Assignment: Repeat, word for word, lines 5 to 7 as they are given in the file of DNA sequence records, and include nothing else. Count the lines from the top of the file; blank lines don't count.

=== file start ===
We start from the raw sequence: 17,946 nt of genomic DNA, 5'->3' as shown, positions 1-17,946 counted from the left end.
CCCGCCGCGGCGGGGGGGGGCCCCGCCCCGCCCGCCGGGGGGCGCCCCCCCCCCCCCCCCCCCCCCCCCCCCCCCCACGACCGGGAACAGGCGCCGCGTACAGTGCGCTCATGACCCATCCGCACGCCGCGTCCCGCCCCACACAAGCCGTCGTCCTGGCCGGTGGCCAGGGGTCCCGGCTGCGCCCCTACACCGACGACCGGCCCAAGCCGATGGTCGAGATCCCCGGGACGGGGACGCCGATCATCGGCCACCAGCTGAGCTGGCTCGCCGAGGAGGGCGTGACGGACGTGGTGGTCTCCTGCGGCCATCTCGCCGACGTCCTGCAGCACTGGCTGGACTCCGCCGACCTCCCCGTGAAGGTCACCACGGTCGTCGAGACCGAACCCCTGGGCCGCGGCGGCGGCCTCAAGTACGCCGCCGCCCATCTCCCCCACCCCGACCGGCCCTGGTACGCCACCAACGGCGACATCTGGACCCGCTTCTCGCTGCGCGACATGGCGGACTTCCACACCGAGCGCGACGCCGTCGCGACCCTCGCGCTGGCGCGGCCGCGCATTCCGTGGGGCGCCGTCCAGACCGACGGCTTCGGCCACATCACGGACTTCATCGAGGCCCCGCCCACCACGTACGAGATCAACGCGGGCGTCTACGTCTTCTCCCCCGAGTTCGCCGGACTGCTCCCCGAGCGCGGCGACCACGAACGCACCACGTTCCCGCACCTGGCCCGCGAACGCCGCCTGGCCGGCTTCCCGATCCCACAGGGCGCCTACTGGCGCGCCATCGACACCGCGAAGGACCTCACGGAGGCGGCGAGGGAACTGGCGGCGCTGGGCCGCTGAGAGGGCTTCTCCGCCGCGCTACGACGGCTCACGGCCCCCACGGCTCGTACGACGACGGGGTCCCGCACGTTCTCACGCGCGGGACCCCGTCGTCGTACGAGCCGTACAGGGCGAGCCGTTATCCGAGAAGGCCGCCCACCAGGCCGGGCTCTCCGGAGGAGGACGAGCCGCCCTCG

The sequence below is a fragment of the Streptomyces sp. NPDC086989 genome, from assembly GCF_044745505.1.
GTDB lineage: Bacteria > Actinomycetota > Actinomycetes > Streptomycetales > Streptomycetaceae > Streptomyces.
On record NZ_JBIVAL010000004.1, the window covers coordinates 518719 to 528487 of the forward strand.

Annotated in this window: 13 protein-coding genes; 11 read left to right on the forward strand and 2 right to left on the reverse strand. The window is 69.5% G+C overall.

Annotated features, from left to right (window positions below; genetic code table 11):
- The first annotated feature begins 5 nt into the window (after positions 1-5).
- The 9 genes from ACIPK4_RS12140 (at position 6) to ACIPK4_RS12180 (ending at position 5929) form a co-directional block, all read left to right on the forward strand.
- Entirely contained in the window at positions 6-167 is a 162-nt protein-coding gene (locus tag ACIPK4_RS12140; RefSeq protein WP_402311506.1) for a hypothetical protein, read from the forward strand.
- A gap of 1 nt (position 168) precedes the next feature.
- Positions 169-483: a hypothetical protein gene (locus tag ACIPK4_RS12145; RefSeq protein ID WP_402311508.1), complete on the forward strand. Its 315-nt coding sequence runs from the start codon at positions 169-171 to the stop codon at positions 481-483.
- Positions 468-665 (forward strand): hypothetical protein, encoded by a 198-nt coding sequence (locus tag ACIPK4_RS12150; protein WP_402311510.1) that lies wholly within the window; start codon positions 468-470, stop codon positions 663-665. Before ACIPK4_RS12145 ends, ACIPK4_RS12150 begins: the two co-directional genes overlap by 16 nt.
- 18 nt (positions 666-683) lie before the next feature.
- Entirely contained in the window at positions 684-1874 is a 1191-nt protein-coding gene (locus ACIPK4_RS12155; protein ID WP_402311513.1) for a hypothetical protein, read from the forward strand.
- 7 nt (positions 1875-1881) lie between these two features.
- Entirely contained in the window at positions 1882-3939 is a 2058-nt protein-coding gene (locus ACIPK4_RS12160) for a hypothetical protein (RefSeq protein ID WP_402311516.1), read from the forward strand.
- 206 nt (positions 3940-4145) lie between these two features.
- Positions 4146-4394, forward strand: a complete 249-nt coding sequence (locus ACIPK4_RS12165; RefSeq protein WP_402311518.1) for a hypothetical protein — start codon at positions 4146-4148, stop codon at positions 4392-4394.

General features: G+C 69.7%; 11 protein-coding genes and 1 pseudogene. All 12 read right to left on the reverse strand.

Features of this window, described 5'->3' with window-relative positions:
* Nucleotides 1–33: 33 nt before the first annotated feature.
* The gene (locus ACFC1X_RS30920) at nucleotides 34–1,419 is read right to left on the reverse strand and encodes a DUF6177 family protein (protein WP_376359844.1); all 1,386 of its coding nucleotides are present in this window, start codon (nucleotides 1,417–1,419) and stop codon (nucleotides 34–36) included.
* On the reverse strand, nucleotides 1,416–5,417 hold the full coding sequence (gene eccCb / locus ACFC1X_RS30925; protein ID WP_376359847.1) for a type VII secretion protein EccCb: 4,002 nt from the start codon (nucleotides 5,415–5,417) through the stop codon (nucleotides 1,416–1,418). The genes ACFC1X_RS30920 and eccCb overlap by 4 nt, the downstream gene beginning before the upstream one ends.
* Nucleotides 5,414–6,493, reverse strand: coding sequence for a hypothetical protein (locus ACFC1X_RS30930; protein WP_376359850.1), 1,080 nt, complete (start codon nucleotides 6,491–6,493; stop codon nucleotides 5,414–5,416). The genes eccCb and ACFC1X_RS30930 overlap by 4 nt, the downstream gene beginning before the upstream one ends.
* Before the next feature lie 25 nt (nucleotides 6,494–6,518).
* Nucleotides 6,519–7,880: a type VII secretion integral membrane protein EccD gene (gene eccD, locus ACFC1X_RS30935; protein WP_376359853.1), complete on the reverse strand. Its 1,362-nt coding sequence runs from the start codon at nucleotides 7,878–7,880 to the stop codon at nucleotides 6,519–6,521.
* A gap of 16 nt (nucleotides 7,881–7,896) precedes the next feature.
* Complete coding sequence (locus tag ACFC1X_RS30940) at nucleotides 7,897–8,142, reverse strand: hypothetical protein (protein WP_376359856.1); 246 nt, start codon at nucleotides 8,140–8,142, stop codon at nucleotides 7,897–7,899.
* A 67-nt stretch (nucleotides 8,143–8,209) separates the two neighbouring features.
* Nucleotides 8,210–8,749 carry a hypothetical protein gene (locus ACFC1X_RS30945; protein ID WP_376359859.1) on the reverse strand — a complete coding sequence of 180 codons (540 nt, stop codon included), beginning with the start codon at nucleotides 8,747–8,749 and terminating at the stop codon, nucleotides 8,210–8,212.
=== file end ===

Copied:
On record NZ_JBIVAL010000004.1, the window covers coordinates 518719 to 528487 of the forward strand.

Annotated in this window: 13 protein-coding genes; 11 read left to right on the forward strand and 2 right to left on the reverse strand. The window is 69.5% G+C overall.

Annotated features, from left to right (window positions below; genetic code table 11):